Friday, October 23, 2009

Background Checks Needed with Advent of Casinos

COLUMBUS—House Republican Leader William G. Batchelder of Medina, today announced his commitment to safeguarding casino licenses and preventing individuals who have committed crimes in the past from obtaining a casino license, if Issue 3 is approved by voters this November.

“If Issue 3 passes, the General Assembly has an obligation to ensure that the Casino Control Commission carefully screens applicants who want to own and run the Ohio casinos and makes sure that licenses are not granted to anyone with serious gambling infractions in their past," Batchelder said. “Many other states ask applicants about past gambling charges, even if they have been later expunged or overturned on appeal. This industry is highly regulated for a reason, and Ohio should not bow to pressure and adopt regulations that are lower than industry standards."

As per Section 3770.051 of the Ohio Revised Code, the director of the State Lottery Commission must request the criminal records of any vendor with whom the commission is considering entering into a contract, to protect the integrity of the state’s online gaming system or instant ticket system. Batchelder seeks to extend a variation of this law to apply to Ohio casinos, should the issue pass a public vote.

“It is prudent that policymakers work together to ensure there are safeguards in place such as background checks, so that anyone with a criminal record cannot apply for a license to operate casino in Ohio,” Batchelder said. “I can remember the Ohio Lottery suffering from scandal in the early 1970s caused by the lack of safeguards. Clearly defined rules and regulations on something as vague as gambling are necessary to prevent the dismal mistakes of the past. I urge my legislative colleagues to come together to proactively work and prevent the potential abuse that could come from Issue 3.”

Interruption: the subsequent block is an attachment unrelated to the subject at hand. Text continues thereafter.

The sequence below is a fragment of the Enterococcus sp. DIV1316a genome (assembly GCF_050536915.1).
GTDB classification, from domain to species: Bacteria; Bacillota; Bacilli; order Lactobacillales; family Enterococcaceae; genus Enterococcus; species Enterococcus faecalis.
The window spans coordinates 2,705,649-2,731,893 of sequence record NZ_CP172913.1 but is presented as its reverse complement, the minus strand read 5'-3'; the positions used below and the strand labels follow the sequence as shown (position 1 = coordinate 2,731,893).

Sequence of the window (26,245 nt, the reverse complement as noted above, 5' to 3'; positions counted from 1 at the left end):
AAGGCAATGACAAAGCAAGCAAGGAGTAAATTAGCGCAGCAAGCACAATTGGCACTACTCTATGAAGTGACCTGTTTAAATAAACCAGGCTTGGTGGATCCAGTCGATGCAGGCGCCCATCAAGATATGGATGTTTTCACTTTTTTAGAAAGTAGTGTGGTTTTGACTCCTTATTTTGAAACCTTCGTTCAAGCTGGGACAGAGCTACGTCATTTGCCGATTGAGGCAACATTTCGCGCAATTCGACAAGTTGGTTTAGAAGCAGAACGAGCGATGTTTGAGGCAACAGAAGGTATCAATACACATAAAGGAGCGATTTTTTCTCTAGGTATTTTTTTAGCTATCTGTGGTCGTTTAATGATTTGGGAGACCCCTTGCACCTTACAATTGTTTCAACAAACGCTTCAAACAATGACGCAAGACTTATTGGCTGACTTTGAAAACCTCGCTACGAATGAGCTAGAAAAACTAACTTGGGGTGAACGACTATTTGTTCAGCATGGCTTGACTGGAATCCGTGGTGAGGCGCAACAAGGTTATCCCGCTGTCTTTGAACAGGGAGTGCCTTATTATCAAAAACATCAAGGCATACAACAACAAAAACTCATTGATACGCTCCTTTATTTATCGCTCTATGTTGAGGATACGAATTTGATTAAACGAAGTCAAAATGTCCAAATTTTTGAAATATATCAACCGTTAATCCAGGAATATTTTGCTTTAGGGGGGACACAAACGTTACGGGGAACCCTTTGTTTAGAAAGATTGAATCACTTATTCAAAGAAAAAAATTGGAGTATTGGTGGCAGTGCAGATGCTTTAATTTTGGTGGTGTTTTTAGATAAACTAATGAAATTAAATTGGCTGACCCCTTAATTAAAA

Assistant Republican Leader Louis Blessing Jr. of Cincinnati, who is an opponent to Issue 3, stated the following: “A review of other state standards suggests that criminals would likely be denied a casino license in other states. The cavalier attitude that individuals with similar pasts, who apply for a license here in Ohio tells me they think previous mistakes are just college pranks. This is another reason why we need to know the identity of all of the investors. If the main financial backer can’t get a license, can their partners? We have no idea because he refuses to list the other investors."

Other states have similar laws that serve to uphold the integrity of the state casino system. According to Blessing’s research, Pennsylvania regulators ask casino applicants to list all ‘offenses or charges,’ even if the charges were later dismissed, or downgraded.

In Indiana, applicants are asked whether they have ever been ‘arrested, detained, charged, indicted, convicted, received pro-trial diversion, pleaded guilty or nolo contendere or forfeited bail concerns any criminal offense, either felony or misdemeanor…’ In Colorado, the first question regulators ask is, “Have you ever been convicted of any gambling-related felony at any time?"